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Written by Slow Food International

In Africa, the local coordinators of the Thousand Gardens project have already engaged 608 communities in developing sustainable food plots. In the rest of the world, Slow Food’s international network has sprung into action to collect the funds and 561 gardens have been adopted so far.

In the lush green highlands of northern Malawi, the Slow Food network has been busy creating 10 sustainable food gardens with schools and communities, assisted by experienced horticulturalist Frederick Msiska. Around the town of Nchenachena, 500 kilometers north of the country’s capital, Msiska is known as “the plant doctor” for his vast knowledge of sustainable agriculture. Together with the Terra Madre learning community in Nchenachena, he’s organizing seminars to teach local farmers how to make bokash (a solid natural fertilizer made from soil, grass, eggshells and paper) and to build rainwater collection tanks for irrigation. Msiska moves tirelessly from one garden to the next, overseeing schoolchildren, teachers and farmers as they cultivate traditional varieties, like those known as ziku, malezi and kamughangi in the local chitumbuka language.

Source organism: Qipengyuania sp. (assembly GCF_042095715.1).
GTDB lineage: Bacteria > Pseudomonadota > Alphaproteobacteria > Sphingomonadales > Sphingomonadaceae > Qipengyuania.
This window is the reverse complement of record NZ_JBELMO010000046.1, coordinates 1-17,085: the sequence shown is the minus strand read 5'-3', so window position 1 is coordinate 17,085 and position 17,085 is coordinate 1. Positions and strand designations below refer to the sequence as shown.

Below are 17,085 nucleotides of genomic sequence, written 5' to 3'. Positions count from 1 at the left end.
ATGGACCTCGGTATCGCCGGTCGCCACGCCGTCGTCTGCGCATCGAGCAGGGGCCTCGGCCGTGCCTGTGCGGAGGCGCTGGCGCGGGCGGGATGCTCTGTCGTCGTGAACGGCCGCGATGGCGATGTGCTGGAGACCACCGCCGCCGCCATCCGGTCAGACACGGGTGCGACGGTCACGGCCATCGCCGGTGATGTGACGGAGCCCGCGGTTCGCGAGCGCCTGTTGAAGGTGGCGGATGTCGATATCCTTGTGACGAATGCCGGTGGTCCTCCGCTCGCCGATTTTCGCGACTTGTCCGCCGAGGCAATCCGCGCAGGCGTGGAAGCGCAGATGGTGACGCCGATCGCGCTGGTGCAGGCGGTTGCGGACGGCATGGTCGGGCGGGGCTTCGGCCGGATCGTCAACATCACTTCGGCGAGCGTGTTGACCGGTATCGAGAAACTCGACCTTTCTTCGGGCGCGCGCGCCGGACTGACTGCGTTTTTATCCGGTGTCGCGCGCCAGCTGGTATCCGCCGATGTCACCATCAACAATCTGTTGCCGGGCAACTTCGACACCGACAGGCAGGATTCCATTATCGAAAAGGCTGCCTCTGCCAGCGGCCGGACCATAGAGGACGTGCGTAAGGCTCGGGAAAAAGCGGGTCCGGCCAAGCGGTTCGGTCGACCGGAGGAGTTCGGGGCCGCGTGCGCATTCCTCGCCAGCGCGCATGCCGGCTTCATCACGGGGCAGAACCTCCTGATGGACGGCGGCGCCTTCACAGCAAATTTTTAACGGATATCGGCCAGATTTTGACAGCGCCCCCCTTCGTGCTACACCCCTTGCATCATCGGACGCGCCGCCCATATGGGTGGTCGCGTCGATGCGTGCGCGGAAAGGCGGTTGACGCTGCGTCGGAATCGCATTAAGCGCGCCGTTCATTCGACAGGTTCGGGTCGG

In South Africa, more and more emerging farmers are returning to land that was taken away from black people during apartheid. In a context in which big farms are benefiting from cheap labor, incentives for young people are lacking and access to land is still a burning issue, even a small garden plot can be of great importance. In the wide valleys of the Western and Northern Cape, the Surplus People Project, the organization coordinating the Thousand Gardens in Africa project on a national level, is working with emerging farmers to plant agroecological food gardens that can satisfy the food needs of their families and serve as educational showcases. Farmers in Porterville, a small town north of Cape Town, for example, are cultivating a site to inspire households and schools in the community to plant their own food gardens. “How can we fight poverty? How can we help people be independent of social welfare?” asks Anthony Cloete, the coordinator of the Porterville community garden. “Teach people how to produce seeds and to plant them each new season.”